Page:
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J Physiol. 2012 Jan 1;590(1):209-21. doi: 10.1113/jphysiol.2011.222158. Epub 2011 Nov 7.

Diet-induced adaptation of vagal afferent function.

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1
Nerve-Gut Research Laboratory, Hanson Institute, Royal Adelaide Hospital, Adelaide, South Australia.

Abstract

Afferent signals from the stomach play an important role in inhibition of food intake during a meal. The gastric hormone ghrelin can influence gastric satiety signalling by altering the sensitivity of gastric vagal afferents. Changes in diet, including food restriction and high fat diet (HFD) alter satiety signalling. We hypothesised that the function of gastric vagal afferent endings are affected by both a period of food restriction and a high fat diet, and that the inhibitory effect of ghrelin on vagal afferents is influenced by the different feeding conditions. We found that both fasting and HFD reduced the responses of gastric vagal tension receptors to distension, but not responses of mucosal receptors to mucosal contact. We traced vagal afferents anterogradely to their terminals in the mucosa where we found they were in close apposition to ghrelin-containing cells. Ghrelin receptor mRNA was expressed in vagal afferent cell bodies of the nodose ganglia, and increased in response to caloric restriction, but decreased in HFD mice. In control mice, ghrelin decreased the sensitivity of tension but not mucosal receptors. After caloric restriction or high fat diet, ghrelin inhibited mucosal receptors, and the inhibition of mechanosensitive tension receptors was enhanced. Therefore, both caloric restriction and HFD decrease mechanosensory vagal afferent signals, and augment the inhibitory effect of ghrelin on vagal afferents, but different mechanisms mediate the short- and longer-term changes.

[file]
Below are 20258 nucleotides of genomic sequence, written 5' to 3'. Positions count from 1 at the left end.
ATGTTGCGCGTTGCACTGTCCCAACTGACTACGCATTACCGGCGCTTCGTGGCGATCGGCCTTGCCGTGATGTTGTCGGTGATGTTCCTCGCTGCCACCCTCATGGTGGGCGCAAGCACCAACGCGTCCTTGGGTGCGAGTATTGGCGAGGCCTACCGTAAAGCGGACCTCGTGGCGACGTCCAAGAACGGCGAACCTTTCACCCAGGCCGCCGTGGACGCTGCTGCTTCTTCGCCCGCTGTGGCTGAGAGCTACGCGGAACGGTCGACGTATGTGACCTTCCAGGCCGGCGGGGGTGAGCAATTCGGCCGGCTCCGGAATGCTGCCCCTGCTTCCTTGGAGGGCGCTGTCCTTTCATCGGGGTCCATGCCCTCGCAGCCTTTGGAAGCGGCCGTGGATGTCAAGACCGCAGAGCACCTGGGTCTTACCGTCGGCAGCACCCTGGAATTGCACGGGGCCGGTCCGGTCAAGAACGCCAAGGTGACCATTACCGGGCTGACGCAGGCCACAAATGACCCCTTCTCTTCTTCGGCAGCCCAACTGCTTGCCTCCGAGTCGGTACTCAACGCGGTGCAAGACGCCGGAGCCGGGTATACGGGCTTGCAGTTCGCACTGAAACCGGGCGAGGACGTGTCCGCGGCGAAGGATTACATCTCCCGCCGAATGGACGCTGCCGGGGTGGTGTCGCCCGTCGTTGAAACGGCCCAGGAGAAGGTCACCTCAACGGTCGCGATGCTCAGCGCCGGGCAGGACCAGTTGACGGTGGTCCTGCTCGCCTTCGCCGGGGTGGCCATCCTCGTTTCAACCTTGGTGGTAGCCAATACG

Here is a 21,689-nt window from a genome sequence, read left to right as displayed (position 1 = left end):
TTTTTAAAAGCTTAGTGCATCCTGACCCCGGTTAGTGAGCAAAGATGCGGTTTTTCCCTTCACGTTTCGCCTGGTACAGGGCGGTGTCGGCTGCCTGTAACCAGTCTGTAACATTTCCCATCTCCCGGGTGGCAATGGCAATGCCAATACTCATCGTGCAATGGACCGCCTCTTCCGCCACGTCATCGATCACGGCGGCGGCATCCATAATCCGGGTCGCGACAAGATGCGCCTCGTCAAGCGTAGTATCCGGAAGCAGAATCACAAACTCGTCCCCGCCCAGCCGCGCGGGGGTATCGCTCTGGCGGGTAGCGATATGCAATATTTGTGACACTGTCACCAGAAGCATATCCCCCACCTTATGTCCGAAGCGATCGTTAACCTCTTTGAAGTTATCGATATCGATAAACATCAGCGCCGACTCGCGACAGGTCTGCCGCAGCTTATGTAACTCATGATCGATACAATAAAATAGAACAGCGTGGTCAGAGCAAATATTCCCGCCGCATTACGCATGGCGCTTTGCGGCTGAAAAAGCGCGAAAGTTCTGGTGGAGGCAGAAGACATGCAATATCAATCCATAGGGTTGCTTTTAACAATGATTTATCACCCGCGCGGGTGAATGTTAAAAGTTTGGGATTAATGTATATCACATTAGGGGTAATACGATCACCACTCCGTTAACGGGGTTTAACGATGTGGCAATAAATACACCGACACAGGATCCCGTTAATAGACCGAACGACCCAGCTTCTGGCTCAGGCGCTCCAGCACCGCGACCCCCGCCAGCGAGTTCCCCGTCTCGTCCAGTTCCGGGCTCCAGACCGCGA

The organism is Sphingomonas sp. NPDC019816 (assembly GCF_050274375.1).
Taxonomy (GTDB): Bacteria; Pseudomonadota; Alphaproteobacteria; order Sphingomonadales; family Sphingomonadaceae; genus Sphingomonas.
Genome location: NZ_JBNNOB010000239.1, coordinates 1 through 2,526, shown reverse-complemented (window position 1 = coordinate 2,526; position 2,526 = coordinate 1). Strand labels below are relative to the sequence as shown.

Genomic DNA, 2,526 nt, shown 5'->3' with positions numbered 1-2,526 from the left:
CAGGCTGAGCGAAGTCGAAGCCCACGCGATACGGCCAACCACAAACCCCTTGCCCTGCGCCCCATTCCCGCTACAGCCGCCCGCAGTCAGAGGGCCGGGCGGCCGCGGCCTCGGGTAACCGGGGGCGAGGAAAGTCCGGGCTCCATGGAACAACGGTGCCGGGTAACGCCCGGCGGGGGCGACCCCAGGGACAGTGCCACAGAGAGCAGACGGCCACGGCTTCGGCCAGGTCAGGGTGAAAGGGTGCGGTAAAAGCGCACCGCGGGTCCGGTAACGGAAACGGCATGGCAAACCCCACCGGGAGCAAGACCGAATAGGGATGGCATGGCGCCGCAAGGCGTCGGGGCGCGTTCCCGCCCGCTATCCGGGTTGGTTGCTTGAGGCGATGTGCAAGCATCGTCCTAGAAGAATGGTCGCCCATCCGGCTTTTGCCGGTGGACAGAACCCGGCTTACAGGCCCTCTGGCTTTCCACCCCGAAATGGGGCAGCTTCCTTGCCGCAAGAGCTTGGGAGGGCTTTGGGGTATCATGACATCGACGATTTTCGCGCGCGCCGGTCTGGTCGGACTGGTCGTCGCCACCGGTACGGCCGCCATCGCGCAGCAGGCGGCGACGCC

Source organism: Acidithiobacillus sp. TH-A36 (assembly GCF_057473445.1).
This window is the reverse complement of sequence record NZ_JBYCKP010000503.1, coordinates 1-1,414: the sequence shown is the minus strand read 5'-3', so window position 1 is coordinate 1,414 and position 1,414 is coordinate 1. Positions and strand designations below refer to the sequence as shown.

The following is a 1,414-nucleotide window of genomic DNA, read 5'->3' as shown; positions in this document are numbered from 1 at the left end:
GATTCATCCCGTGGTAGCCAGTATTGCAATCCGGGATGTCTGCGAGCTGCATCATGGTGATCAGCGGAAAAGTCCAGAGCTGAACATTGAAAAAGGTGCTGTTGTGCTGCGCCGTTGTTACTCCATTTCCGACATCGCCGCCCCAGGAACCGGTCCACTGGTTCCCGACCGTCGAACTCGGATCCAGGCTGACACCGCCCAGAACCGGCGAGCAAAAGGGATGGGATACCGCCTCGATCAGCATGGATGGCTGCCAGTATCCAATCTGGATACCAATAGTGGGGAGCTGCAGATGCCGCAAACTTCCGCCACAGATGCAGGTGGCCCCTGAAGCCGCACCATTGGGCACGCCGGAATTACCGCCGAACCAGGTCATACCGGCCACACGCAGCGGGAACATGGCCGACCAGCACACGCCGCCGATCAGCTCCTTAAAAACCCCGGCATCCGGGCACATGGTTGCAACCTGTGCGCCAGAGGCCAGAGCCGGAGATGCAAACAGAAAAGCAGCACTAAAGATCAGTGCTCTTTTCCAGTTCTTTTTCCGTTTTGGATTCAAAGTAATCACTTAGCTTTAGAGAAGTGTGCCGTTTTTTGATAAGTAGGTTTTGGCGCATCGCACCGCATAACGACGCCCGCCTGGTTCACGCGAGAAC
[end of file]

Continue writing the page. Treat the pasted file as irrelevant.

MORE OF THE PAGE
PMID:
22063628
PMCID:
PMC3300057
DOI:
10.1113/jphysiol.2011.222158
[Indexed for MEDLINE]
Free PMC Article
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